Wednesday, September 1, 2010

Guilford County Commissioners Public Hearing for Downtown Hotel Project: September 16th

"The controversial hotel project proposed to be built on South Elm Street in downtown Greensboro across from the new International Civil Rights Center and Museum keeps chugging along, and the board set a public hearing on that matter for its Sept. 16 meeting.

There was a little bit of controversy when the board voted to schedule the hotel hearing because Alston didn't take part in the discussion or the vote. He wasn't in the meeting room when commissioners talked about the issue because he intentionally remained in the back room after a recess.

Board members should avoid impropriety
in the exercise of their official duties.

Their official actions should be above reproach.

A board member is considered to be acting with impropriety
if a reasonable person who was made aware of the totality
of the circumstances surrounding the board member’s action
would conclude that it was more likely than not
that the behavior did not befit someone in the board member’s position.

…They should act as the especially responsible citizens
whom others can trust and respect.

…they should be willing to put the board’s interests ahead of their own.

Code of Ethics for the Board of Commissioners
of Guilford County, North Carolina
...Alston cited a "perceived conflict of interest," but Commissioner Paul Gibson pointed out that Alston – who was a broker for the hotel property, but whose work with the project is now said to be done – has himself claimed there's no longer any conflict of interest. Gibson said it therefore wasn't clear Alston should be allowed to exempt himself from the vote.

Avoid deriving a direct benefit from contracts
in which you are involved in making or administering
on behalf of the public agency. (G.S. 14-234((a)(1)

Code of Ethics for the Board of Commissioners
of Guilford County, North Carolina
While Alston claims his part of the deal is over, he presumably will not get paid his broker fee until the deal goes through and therefore it could be argued that Alston is still very much involved with the deal.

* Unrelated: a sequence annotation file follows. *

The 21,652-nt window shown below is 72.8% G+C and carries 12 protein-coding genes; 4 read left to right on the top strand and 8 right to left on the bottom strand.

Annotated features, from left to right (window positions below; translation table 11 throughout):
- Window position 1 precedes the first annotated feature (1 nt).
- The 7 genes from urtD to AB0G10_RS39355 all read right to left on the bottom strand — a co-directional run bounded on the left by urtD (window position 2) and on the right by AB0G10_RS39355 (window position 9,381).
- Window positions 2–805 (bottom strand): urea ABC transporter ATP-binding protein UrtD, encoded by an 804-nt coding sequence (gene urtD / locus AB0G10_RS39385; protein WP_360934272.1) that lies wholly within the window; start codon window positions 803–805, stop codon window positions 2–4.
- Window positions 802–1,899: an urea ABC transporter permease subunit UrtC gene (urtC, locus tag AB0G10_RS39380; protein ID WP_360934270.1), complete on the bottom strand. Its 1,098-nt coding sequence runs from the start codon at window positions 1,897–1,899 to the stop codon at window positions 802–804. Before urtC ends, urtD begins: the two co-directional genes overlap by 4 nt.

If Mr. Alston's fee is dependent upon the closing of the project,
will the payment of the fee be a violation of Guilford County's Code of Ethics?

...The hotel project has gotten the green light from the NC Department of Commerce to apply for special stimulus package bond financing, and the Guilford County Board of Commissioners must now hold a public hearing on the project. After the hearing, the commissioners will vote whether or not to allow the project's financing to move forward.

Should the the projected food and beverage revenues of of $115.93
in the January 18, 2010 analysis
be three times higher than the Downtown Marriott?

If average food and beverage revenues in the January 18, 2010 analysis
for comparable downtown hotels in large cities ranged from $75.54 to $92.28,
how can the February 16, 2010 analysis project food and beverage revenues
of $169.29?

How could projected food and beverage revenue rise
from $115.93 on January 18th,to $169.29,
less than 30 days later, on February 16th?

The hotel group is seeking the right to sell bonds to private investors. No direct taxpayer money will be used to pay for the hotel – instead, the group gets the right to sell interest-free bonds to private investors.

Except for the Tax Credits, right Scott?

The bonds' tax-free status makes them more attractive to buyers and sellers, and therefore makes it easier for the hotel group to get financing.

Will profits, which mean local tax revenues,
come directly out of the pockets of privately owned local eateries and caterers,
not counting new competition from the Greensboro Coliseum's
soon to be publicly owned VIP room?

While there's no direct expenditure of taxpayer money, one could argue that, since the money to pay for the project isn't taxed, it is a government subsidy, just not a direct one.

Except for the Tax Credits, right Scott?

If, as expected, the hotel project's financing gets the green light from the Guilford County Board of Commissioners after the September public hearing, the issue will then move to the NC Local Government Commission, which will be the group's final governmental hurdle.

How can an independent analysis performed by the same company
believably assert that occupancy projections rose 20% with 10% fewer rooms
inside of a month?

But the hotel backers would still face the big obstacle of actually finding buyers willing to put their money at risk over a project that has brought with it so much controversy."

Scott Yost
Rhino Times

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